June 26, 2018

Flotsam & Jetsam: My short career with the National Enquirer

Sam Smith - Although the National Enquirer is now deep into the Trump camp, there was a time, back in the 1960s when it almost hired your editor. A friend at Congressional Quarterly called with news that a mutual acquaintance -- a deputy editor at the tabloid -- was looking for a Washington column. The Enquirer was willing to pay $800 a week -- an enormous sum at the time albeit some of it intended for loosening lips.

My friend's scheme was brilliant. Four of us would write under a single pseudonym. Thus we could all keep our day jobs while writing one quarter of a column for a fee greater than my recent salary as a Coast Guard lieutenant.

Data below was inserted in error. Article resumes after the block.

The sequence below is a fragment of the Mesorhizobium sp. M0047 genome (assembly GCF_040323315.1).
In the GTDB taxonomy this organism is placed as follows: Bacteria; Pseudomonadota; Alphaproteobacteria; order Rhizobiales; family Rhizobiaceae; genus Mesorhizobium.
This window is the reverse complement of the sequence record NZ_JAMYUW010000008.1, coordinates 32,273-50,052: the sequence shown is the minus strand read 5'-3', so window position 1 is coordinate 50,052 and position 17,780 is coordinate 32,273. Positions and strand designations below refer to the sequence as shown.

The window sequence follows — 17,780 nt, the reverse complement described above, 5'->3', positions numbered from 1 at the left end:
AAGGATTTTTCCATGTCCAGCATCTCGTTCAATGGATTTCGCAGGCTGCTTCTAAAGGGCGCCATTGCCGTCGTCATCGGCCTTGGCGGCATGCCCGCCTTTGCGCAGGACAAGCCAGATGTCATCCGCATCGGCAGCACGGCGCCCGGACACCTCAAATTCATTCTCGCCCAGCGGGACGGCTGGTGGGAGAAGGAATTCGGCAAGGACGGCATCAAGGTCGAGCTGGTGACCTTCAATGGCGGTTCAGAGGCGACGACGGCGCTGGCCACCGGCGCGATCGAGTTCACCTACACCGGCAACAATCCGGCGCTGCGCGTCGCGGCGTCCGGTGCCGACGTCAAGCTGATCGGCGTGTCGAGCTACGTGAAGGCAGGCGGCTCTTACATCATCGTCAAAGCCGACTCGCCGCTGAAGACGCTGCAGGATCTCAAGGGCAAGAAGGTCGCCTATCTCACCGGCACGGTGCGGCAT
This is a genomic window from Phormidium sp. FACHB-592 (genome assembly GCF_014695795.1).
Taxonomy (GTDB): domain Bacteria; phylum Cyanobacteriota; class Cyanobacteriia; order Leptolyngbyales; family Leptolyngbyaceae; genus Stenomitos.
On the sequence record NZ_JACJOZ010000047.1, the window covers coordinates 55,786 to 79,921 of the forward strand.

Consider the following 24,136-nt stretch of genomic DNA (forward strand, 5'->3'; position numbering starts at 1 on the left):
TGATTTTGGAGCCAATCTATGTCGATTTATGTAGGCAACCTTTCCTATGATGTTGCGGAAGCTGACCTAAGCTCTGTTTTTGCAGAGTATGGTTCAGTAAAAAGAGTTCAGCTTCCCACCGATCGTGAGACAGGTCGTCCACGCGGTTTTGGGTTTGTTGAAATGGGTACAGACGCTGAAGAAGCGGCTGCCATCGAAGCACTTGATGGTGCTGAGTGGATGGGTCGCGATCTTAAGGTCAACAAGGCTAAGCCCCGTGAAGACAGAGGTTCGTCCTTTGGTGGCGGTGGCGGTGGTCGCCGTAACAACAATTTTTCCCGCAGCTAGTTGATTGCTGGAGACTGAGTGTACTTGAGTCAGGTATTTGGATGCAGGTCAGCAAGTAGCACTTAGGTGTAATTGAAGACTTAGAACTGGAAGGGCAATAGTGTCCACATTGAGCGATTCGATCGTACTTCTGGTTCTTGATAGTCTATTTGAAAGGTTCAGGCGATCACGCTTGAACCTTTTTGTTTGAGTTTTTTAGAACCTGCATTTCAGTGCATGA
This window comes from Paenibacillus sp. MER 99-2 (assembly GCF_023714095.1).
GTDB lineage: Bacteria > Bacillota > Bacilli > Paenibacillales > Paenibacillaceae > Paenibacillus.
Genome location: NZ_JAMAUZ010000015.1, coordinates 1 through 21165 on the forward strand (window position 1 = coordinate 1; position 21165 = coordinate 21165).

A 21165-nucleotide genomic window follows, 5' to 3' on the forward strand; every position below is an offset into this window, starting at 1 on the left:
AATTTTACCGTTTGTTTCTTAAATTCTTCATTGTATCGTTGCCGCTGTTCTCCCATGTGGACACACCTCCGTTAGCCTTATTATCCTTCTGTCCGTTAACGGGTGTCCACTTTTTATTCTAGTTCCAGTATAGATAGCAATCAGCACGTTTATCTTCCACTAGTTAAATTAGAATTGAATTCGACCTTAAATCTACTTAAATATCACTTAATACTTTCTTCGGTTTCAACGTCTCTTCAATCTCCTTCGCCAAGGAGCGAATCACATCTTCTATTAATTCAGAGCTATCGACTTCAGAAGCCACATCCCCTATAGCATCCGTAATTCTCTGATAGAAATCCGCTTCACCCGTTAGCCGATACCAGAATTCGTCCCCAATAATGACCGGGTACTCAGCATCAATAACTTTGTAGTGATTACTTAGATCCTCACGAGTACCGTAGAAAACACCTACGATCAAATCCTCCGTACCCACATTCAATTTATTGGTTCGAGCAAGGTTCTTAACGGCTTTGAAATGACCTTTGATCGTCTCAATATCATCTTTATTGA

For five hours, we sat in the dark, dignified dining hall of the Mayflower Hotel discussing the project with the tabloid's chief editor, a small, dapper Englishman who moved from national politics to the importance of dog stories in perfect segué. We sold each other on ourselves and the three other conspirators -- all of whom worked forthe distinguished Congressional Quarterly -- returned to broach the subject with their publisher, Nelson Pointer. Pointer pointedly responded that they could either work for CQ or for the Enquirer but not for both. The scheme disintegrated. I did get paid $100 for a one paragraph item the Enquirer published, but afterwards I felt a little tawdry and never submitted anything else.

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